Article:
Nazzy deserves respect


It is one of those debates that doesn't seem to have much middle ground. It is the one concerning a former Vancouver Canuck captain, and whether his accomplishments here should be saluted.

Markus Naslund, you may remember, was a Canuck for 11 seasons. He left here as the club's all-time leading goal scorer and their all-time leading point getter. But what sort of legacy did he leave in the process?

Depends on whom you ask. His detractors - and judging by the response yesterday morning on the Team 1040 he has many - are quick to discuss Naslund's failure to take the Canucks further than the second round of the playoffs. His fault of course, because he was the captain. And because he wasn't cut in the mold of say, Jarome Iginla. It wasn't enough to score goals, and set up goals, he was expected to run people through the end boards. Wasn't his way? It should be.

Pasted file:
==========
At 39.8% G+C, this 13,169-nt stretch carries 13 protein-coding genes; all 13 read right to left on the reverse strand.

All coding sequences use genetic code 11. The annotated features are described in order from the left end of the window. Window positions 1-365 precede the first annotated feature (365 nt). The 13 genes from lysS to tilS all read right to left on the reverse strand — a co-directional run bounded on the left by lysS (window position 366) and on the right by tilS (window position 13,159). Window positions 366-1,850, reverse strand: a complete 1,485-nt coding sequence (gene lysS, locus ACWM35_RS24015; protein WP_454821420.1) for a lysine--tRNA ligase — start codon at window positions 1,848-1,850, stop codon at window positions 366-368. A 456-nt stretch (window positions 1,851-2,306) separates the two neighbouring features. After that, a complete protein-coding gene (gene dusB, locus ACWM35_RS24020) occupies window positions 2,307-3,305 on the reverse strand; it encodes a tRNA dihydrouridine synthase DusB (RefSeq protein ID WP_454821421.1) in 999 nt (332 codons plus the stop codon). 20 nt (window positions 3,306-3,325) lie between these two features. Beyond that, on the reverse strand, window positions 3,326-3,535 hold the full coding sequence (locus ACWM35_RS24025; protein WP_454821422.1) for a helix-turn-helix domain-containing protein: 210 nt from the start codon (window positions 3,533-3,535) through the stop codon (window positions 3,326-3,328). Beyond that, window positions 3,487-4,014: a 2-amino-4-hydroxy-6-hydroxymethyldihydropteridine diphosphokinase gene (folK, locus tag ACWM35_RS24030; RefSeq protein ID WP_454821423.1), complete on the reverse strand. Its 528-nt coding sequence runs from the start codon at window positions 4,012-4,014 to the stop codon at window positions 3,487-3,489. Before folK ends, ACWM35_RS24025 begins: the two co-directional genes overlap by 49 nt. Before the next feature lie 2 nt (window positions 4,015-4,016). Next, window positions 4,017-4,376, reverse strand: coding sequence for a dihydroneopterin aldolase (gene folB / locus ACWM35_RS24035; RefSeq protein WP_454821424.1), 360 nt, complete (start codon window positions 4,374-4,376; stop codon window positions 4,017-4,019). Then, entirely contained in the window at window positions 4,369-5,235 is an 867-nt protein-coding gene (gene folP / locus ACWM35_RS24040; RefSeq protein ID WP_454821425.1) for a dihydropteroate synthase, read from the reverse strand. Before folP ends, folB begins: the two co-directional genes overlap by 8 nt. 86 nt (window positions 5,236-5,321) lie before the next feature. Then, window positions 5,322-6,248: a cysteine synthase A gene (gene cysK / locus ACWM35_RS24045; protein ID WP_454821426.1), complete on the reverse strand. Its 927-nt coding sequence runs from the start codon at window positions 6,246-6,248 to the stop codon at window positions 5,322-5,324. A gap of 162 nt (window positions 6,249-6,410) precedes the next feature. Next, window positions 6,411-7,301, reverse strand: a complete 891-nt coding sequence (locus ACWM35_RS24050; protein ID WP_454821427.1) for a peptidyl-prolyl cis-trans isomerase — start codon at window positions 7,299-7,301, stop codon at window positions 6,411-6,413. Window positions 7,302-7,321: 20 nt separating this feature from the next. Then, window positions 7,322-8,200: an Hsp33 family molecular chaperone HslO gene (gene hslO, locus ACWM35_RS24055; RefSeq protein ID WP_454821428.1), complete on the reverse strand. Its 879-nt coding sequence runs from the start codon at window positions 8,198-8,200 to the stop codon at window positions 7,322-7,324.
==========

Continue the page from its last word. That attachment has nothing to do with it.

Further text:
But how do you ignore the numbers? He scored 346 goals here. More than anybody in the 39-year history of the organization, despite playing in the dead-puck era. He had eight seasons where he scored more than 25 goals, and other than a broken leg, rarely missed much work due to injury. He missed just 28 games in all, which is impressive in a contact sport, given that Naslund spends more time with the puck than most players.

The ultimate salute for any athlete is having their numbers retired. To the rafters.

Stan Smyl's No. 12 will get some company on Dec. 17 when Trevor Linden's No. 16 gets hoisted to the GM Place ceiling. But that's it. Nearly 40 years of hockey, and just two players with their numbers retired. And No. 19 isn't one of them, despite having more goals and points than either No. 16 or 12.

As a Montreal Canadien, Naslund might not warrant consideration. But on a success-starved franchise, he does.

And it is being studied, according to GM Mike Gillis, who happens to be Naslund's former agent. As it should be. Take the emotion out of the equation. Don't factor in his leadership if you didn't think it was good enough. Don't talk about his wrist shot at one time being the best on the planet.

Deal with the tangibles. And the numbers tell the story: No. 19 deserves its place in the rafters.